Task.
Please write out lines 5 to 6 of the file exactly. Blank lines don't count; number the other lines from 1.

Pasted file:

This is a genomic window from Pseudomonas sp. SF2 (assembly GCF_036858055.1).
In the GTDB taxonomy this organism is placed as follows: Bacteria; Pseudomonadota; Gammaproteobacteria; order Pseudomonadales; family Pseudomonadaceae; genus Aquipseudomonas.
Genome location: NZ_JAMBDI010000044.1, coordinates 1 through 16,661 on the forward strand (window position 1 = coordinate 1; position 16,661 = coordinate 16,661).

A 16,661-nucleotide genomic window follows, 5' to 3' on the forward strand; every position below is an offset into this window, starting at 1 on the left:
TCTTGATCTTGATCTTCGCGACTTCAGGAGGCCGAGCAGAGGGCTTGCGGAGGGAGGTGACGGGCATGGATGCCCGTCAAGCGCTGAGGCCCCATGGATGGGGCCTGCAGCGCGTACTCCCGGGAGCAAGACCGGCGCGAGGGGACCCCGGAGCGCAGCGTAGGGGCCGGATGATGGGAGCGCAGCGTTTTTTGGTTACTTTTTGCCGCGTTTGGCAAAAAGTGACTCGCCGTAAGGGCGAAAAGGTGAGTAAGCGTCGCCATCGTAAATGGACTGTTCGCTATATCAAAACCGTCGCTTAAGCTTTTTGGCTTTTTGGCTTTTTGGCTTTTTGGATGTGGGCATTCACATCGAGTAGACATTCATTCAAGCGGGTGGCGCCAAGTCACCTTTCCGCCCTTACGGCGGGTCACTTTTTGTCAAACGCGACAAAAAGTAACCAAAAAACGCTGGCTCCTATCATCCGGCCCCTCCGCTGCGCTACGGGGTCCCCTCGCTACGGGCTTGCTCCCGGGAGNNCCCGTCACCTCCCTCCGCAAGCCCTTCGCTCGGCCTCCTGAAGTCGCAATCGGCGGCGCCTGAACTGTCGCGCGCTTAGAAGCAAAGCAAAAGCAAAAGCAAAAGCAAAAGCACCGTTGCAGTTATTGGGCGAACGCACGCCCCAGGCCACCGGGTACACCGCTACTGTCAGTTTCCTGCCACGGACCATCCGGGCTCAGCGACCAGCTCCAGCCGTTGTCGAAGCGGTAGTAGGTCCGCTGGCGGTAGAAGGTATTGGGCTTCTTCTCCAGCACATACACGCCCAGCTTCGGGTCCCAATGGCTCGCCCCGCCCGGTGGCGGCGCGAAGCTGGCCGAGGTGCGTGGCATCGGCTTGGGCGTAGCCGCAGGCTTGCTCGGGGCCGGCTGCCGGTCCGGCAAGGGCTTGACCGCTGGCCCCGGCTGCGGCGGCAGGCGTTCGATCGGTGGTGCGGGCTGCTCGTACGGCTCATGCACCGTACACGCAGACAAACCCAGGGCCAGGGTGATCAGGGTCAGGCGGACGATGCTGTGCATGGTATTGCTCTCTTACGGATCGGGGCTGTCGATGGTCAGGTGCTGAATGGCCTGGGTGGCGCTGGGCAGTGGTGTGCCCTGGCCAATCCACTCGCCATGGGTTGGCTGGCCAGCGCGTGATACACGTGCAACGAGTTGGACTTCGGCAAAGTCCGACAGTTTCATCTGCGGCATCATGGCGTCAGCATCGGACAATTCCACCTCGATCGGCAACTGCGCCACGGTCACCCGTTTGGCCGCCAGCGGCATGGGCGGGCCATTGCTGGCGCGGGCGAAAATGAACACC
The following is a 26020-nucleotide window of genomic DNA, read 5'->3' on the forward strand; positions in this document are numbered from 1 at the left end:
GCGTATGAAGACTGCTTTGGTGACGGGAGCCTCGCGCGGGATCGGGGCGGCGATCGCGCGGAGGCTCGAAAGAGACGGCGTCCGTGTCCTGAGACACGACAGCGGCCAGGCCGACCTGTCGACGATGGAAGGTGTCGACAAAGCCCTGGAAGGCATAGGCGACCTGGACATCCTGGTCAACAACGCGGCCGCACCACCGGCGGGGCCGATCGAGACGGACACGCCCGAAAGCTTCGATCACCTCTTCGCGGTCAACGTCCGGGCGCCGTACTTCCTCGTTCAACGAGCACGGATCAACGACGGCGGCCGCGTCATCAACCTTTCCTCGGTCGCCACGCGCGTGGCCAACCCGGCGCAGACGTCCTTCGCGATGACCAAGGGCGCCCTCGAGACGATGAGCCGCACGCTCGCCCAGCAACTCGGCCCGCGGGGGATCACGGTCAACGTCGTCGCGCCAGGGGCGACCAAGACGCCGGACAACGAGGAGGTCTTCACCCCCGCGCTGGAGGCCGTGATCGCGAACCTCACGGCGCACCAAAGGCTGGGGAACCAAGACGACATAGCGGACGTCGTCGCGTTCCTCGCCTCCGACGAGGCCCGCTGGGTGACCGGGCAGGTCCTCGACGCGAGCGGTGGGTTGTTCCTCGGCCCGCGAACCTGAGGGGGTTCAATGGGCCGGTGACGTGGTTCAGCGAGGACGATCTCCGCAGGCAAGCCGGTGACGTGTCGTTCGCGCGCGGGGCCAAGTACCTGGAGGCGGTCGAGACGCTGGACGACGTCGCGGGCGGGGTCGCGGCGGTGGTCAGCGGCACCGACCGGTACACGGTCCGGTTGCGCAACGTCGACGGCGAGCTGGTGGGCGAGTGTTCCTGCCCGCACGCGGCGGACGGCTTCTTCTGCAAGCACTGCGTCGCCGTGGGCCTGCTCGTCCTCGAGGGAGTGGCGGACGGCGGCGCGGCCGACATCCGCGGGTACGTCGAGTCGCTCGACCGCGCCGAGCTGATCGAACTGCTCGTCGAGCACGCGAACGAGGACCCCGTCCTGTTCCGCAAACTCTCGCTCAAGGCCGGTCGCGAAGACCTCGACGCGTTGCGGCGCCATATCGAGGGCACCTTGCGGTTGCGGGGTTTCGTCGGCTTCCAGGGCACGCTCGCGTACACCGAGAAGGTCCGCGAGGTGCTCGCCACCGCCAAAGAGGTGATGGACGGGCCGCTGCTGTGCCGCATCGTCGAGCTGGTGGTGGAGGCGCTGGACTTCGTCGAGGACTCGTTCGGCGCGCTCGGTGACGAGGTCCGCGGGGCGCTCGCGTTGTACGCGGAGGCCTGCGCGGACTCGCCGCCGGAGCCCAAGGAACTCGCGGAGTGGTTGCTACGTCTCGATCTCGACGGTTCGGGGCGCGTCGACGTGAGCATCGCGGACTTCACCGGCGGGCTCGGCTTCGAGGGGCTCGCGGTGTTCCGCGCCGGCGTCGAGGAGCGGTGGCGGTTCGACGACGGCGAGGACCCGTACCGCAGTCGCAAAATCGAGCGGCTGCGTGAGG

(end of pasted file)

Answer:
TCTTGATCTTGATCTTCGCGACTTCAGGAGGCCGAGCAGAGGGCTTGCGGAGGGAGGTGACGGGCATGGATGCCCGTCAAGCGCTGAGGCCCCATGGATGGGGCCTGCAGCGCGTACTCCCGGGAGCAAGACCGGCGCGAGGGGACCCCGGAGCGCAGCGTAGGGGCCGGATGATGGGAGCGCAGCGTTTTTTGGTTACTTTTTGCCGCGTTTGGCAAAAAGTGACTCGCCGTAAGGGCGAAAAGGTGAGTAAGCGTCGCCATCGTAAATGGACTGTTCGCTATATCAAAACCGTCGCTTAAGCTTTTTGGCTTTTTGGCTTTTTGGCTTTTTGGATGTGGGCATTCACATCGAGTAGACATTCATTCAAGCGGGTGGCGCCAAGTCACCTTTCCGCCCTTACGGCGGGTCACTTTTTGTCAAACGCGACAAAAAGTAACCAAAAAACGCTGGCTCCTATCATCCGGCCCCTCCGCTGCGCTACGGGGTCCCCTCGCTACGGGCTTGCTCCCGGGAGNNCCCGTCACCTCCCTCCGCAAGCCCTTCGCTCGGCCTCCTGAAGTCGCAATCGGCGGCGCCTGAACTGTCGCGCGCTTAGAAGCAAAGCAAAAGCAAAAGCAAAAGCAAAAGCACCGTTGCAGTTATTGGGCGAACGCACGCCCCAGGCCACCGGGTACACCGCTACTGTCAGTTTCCTGCCACGGACCATCCGGGCTCAGCGACCAGCTCCAGCCGTTGTCGAAGCGGTAGTAGGTCCGCTGGCGGTAGAAGGTATTGGGCTTCTTCTCCAGCACATACACGCCCAGCTTCGGGTCCCAATGGCTCGCCCCGCCCGGTGGCGGCGCGAAGCTGGCCGAGGTGCGTGGCATCGGCTTGGGCGTAGCCGCAGGCTTGCTCGGGGCCGGCTGCCGGTCCGGCAAGGGCTTGACCGCTGGCCCCGGCTGCGGCGGCAGGCGTTCGATCGGTGGTGCGGGCTGCTCGTACGGCTCATGCACCGTACACGCAGACAAACCCAGGGCCAGGGTGATCAGGGTCAGGCGGACGATGCTGTGCATGGTATTGCTCTCTTACGGATCGGGGCTGTCGATGGTCAGGTGCTGAATGGCCTGGGTGGCGCTGGGCAGTGGTGTGCCCTGGCCAATCCACTCGCCATGGGTTGGCTGGCCAGCGCGTGATACACGTGCAACGAGTTGGACTTCGGCAAAGTCCGACAGTTTCATCTGCGGCATCATGGCGTCAGCATCGGACAATTCCACCTCGATCGGCAACTGCGCCACGGTCACCCGTTTGGCCGCCAGCGGCATGGGCGGGCCATTGCTGGCGCGGGCGAAAATGAACACC
The following is a 26020-nucleotide window of genomic DNA, read 5'->3' on the forward strand; positions in this document are numbered from 1 at the left end: